So, in baseband, your sum of 5 and 30 Hz cosines have four spectral components – at -30, -5, +5 and +30 Hz, and mixed up to the carrier frequency you get the same discrete spectral components, but added to $\pm f_c$. (your figure also shows a component at $f_c$, but that's only there if you got a DC component in your baseband signal, and/or you're not suppressing the carrier)

Now, there's very different receiver architectures for AM-modulated audio. None of them "just looks every 1/(audio period)". "Looking every so often" presumes you're building something digital. Most AM receivers (most AM being pretty obsolete by now) are not digital. The simplest detector methods really are just rectifying diodes and a low pass filter to get rid of the RF content – I'll leave googling for "AM diode detector" up to you; there's a plethora of good articles on that out there. This is all continuous-time, so there's no "looking that often" there – it all happens by electronically processing the continuous signal.

Now, assuming we're really aiming for digital here:

That 1/(audio period) wouldn't even make sense for audio – it breaks Nyquist; you need at least twice the audio bandwidth as sampling rate to be able to reconstruct the signal.

What one can build is simply a mixer with $f_c$, which will first (continuous-time!) multiply with a harmonic of that frequency (effectively, a complex sinusoid), and then sample (that's the act of looking only every so often) that, and then you get a digital signal that's basically nothing but your original audio sum.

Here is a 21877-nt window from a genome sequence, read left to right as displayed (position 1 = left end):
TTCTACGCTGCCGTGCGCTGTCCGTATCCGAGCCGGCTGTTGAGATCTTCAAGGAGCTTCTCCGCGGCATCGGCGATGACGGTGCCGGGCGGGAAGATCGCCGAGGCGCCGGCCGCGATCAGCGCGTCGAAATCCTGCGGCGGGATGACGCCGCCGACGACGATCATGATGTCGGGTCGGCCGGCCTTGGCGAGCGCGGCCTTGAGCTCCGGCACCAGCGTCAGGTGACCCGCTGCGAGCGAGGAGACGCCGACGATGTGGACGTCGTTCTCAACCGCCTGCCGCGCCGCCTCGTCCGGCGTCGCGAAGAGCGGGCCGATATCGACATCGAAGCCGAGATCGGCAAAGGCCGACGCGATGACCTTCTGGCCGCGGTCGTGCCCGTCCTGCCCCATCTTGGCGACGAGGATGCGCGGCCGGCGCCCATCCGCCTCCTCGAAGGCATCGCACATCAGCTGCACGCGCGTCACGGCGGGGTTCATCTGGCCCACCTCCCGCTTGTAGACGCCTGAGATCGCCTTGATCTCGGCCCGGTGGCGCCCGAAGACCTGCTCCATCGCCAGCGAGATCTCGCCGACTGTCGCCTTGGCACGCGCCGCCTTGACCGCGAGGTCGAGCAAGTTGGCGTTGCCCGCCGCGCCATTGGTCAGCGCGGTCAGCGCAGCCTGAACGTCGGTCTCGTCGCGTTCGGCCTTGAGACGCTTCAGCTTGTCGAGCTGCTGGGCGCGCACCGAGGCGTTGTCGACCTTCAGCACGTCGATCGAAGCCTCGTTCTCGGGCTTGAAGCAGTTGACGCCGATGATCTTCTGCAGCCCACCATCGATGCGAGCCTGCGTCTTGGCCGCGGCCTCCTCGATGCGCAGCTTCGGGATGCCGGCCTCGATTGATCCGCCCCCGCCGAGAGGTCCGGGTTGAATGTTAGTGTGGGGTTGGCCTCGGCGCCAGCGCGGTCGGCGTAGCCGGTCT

Note that you've been asking about "how to deal with the fact that you add two sines of different frequencies", but that question is totally independent from the AM aspect of that: you just can. Under the Fourier Transform, i.e. in the spectrum, these are orthogonal, i.e. you can perfectly separate them, both in a computer, in a circuit, or with your ear. That's why you're hopefully able to listen to sounds that aren't made of a single tone. In fact, in reality, single-tone sounds are extremely rare.

$\endgroup$
  • $\begingroup$ >"The simplest detector methods really are just rectifying diodes and a low pass filter to get rid of the RF content" How does it receive the signal? And when it is send at a high frequency through air... how is it being transmitted to tower? How does it "propagate"? $\endgroup$ – Jack Mar 7 '18 at 0:09
  • $\begingroup$ I said "I leave googling for diode receivers up to you" in the very next sentence, with the hint that there's good material out there. I can't take reading what's available off your shoulders. $\endgroup$ – Marcus Müller Mar 7 '18 at 0:35

Your Answer

By clicking “Post Your Answer”, you agree to our terms of service, privacy policy and cookie policy

Not the answer you're looking for? Browse other questions tagged or ask your own question.